Don't Starve For Me, Argentina
The inspiration here is an article by Lori Leibovich for Salon.com:
Argentineans are obsessed with their bodies. More so than even Americans. We gulp liquid "meal substitutes" and buy the latest diet bibles , but at a certain point we let it go. And as a nation we are still overweight.
In Argentina they take more drastic measures. Plastic surgery and starvation are national pastimes that cross gender, age and class boundaries. Since 1970, approximately one in every 30 Argentines has opted for cosmetic surgery, estimates Luis Majul, author of "The Masks of Argentina," a book about Argentines who have had their faces lifted and buttocks sculpted. Those who have gone under the knife include such luminaries as President Carlos Menem and soccer star Diego Maradona, but working-class people nip and tuck in large numbers as well. Public hospitals offer special summer deals on popular procedures like nose jobs and liposuction.
And ironically, in the land of beef and "papas fritas," eating disorders are rampant. Argentina has a higher incidence of anorexia and bulimia per capita than either the United States or Europe. I asked one young woman how the populace remained so thin in a land awash in rich foods. "Young women just don't eat," she said. "They smoke."
Relentlessly fashionable and notably haughty, Argentines have always considered themselves a cultural cut above the rest of South America, trumpeting their European ancestry and labeling their Latin neighbors boorish. Here, style is the ultimate virtue. Consider Eva Perón, who transformed herself from bumpkin to first lady with the help of a few Chanel suits and who today is remembered as much for her elegance as for her checkered political and social achievements.
How did a Latin American country thousands of miles away from Madison Avenue and Hollywood become so image obsessed? Some Argentines I spoke with blamed the nation's preoccupation with the body on the country's volatile political and economic climate. "Staying thin and looking beautiful is one thing that people have control over here," said Mauro, a 19-year-old engineering student, who sat chain-smoking at a Buenos Aires cafe. Others said that the Italian immigrants who settled in Argentina at the turn of the century simply brought with them a flair for fashion and an appreciation of beauty. And some Argentine feminists say that "machismo" is responsible for the epidemic, encouraging a climate where women are valued for how they look, not who they are.
Whatever the cause of the national obsession, its effects are clear. On the streets adolescent girls look malnourished, their hip bones jutting from beneath their jeans, their faces gaunt. Women walk the streets scantily clad — half-shirts, painted-on jeans and crotch-length skirts are the rage — flaunting their rib cages and synthetic bosoms.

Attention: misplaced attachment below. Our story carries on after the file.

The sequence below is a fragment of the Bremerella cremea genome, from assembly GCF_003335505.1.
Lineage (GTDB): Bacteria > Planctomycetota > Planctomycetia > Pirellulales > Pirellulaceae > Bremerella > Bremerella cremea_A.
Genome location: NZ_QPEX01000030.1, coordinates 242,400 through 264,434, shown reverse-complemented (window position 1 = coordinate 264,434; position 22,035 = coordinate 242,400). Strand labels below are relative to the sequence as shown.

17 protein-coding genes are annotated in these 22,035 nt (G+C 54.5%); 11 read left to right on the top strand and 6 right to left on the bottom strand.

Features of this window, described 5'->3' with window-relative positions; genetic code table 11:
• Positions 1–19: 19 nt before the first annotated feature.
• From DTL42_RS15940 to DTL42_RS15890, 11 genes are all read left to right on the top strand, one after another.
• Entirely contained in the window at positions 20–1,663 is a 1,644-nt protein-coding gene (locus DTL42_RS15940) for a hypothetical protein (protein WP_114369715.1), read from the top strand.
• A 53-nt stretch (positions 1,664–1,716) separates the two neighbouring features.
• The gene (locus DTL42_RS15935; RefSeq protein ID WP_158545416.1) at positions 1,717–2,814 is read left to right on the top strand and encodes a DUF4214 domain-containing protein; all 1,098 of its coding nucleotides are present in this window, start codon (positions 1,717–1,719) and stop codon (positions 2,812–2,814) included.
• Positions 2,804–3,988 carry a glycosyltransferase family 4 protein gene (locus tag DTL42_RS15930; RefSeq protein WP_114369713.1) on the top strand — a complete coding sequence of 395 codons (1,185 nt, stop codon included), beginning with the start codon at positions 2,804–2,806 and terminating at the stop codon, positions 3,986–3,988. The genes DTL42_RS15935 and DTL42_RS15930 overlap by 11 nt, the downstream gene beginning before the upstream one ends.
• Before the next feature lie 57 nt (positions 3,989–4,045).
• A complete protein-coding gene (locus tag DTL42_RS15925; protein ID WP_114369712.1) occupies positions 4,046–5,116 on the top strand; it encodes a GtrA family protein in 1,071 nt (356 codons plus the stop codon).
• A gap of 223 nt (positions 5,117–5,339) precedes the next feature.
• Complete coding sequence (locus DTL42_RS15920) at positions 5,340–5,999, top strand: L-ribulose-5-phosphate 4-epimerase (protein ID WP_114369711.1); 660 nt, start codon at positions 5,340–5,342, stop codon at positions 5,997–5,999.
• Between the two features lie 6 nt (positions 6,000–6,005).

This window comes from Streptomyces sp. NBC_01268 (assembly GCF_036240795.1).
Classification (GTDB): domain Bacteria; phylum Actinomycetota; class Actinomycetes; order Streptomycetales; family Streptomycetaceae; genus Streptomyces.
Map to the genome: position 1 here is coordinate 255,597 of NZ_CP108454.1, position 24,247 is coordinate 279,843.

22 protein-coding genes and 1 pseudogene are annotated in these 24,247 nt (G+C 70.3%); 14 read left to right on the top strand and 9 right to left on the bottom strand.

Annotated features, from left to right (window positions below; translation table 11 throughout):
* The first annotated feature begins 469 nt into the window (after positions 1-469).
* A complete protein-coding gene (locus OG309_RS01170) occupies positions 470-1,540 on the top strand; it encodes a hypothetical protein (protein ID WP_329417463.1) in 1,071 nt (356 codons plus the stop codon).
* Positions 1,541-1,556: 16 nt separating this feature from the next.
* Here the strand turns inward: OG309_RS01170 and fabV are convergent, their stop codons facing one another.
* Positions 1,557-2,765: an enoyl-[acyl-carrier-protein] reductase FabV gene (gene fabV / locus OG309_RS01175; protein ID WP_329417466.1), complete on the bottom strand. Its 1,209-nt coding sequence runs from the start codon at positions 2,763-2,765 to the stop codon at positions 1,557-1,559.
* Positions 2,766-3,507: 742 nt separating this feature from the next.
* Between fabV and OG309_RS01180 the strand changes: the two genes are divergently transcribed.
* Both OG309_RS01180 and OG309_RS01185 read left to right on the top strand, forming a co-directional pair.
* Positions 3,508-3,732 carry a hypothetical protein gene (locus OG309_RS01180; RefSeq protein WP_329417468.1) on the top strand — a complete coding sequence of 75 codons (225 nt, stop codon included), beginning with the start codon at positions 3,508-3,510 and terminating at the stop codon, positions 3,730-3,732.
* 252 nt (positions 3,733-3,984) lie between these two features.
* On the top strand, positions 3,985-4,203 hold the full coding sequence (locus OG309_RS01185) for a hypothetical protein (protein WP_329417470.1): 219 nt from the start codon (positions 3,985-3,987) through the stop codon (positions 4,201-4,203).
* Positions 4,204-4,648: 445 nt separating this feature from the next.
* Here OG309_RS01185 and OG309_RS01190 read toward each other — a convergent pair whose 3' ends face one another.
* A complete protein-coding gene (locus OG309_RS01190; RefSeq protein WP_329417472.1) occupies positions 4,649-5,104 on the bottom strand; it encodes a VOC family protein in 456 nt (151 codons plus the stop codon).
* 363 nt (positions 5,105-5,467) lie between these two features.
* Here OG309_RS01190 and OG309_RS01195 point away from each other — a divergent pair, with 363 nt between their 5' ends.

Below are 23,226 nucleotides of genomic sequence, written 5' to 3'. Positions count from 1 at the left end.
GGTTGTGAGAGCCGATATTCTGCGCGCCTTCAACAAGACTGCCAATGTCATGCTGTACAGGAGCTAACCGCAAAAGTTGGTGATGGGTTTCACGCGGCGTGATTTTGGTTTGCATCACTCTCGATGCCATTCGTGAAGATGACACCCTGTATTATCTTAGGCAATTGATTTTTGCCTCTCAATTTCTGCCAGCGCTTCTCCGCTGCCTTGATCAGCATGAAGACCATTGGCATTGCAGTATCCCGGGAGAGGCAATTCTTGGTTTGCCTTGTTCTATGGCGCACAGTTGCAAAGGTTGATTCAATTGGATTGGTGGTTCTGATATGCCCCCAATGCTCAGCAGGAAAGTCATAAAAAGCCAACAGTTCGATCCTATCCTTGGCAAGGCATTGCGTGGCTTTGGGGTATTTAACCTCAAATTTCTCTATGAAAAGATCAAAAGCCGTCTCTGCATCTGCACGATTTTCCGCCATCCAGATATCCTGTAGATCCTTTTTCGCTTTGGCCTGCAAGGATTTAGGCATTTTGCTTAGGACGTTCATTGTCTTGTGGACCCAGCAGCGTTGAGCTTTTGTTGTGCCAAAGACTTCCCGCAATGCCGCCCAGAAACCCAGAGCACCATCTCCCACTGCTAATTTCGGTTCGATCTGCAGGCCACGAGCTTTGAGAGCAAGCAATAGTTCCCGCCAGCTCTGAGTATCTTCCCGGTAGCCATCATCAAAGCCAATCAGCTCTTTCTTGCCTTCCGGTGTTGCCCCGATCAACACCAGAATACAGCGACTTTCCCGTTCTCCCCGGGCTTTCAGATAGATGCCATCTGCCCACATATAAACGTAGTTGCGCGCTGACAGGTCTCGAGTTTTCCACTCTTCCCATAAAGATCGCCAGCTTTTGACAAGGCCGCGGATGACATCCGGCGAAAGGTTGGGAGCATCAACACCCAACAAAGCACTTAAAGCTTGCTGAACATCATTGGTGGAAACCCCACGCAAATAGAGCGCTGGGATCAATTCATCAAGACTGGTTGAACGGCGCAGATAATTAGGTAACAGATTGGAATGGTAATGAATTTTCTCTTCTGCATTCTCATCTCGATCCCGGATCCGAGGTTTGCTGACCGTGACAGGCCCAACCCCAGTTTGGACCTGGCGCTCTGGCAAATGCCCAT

So here we have a bunch of myths about Argentine women --- they don't eat, they're anorexic, they're bulemic, they smoke, they are obsessed with looking beautiful. But what is the reality? We will look at some survey data from the 2003 TGI Latina study. Within this survey, there are 19,589 women between the ages of 18 to 49 years old, of which 3,239 live in Argentina and the other 16,620 live in the Latin American countries of Brazil, Chile, Colombia, Ecuador, Mexico, Peru and Venezuela.
Lifestyle Our first issue is about the lifestyles. From the chart below, we see that the Argentine women are significantly more active on many of the selected activies, especially going to bars and working out at gymnasiums.
(source: 2003 TGI Latina)
Personal Beauty Product The next chart shows the incidences of using personal beauty products. If anything, the Argentine women are less likely to use such products. Of course, this is not equivalent to saying that they are not interested in looking pretty. Rather, it may say that the standard of beauty is not defined in terms of products that are used to artificially enhance personal looks.
(source: 2003 TGI Latina)
Consumption of Food/Drinks/Cigarettes It is true that Argentine women eat less in terms of certain fattening foods (such as ice cream, chocolate and sweet candies). It is also true that they smoke a lot more. But this survey does not ask people if they are bulemic or anorexic.
(source: 2003 TGI Latina)
Going in, we had no expectation of being able to prove or disprove any of these myths about the women of Argentina. Why? Roland Barthes wrote in Mythologies:
What is a myth, today? I shall give at the outset a first, very simple answer, which is perfectly consistent with etymology: myth is a type of speech.
Of course, it is not any type: language needs special conditions in order to become myth: we shall see them in a minute. But what must be firmly established at the start is that myth is a system of communication, that it is a message. This allows one to perceive that myth cannot possibly be an object, a concept, or an idea; it is a mode of signification, a form. Later, we shall have to assign to this form historical limits, conditions of use, and reintroduce society into it: we must nevertheless first describe it as a form.
It can be seen that to purport to discriminate among mythical objects according to their substance would be entirely illusory: since myth is a type of speech, everything can be a myth provided it is conveyed by a discourse. Myth is not defined by the object of its message, but by the way in which it utters this message: there are formal limits to myth, there are no 'substantial' ones.
(posted by Roland Soong, 4/17/2004)
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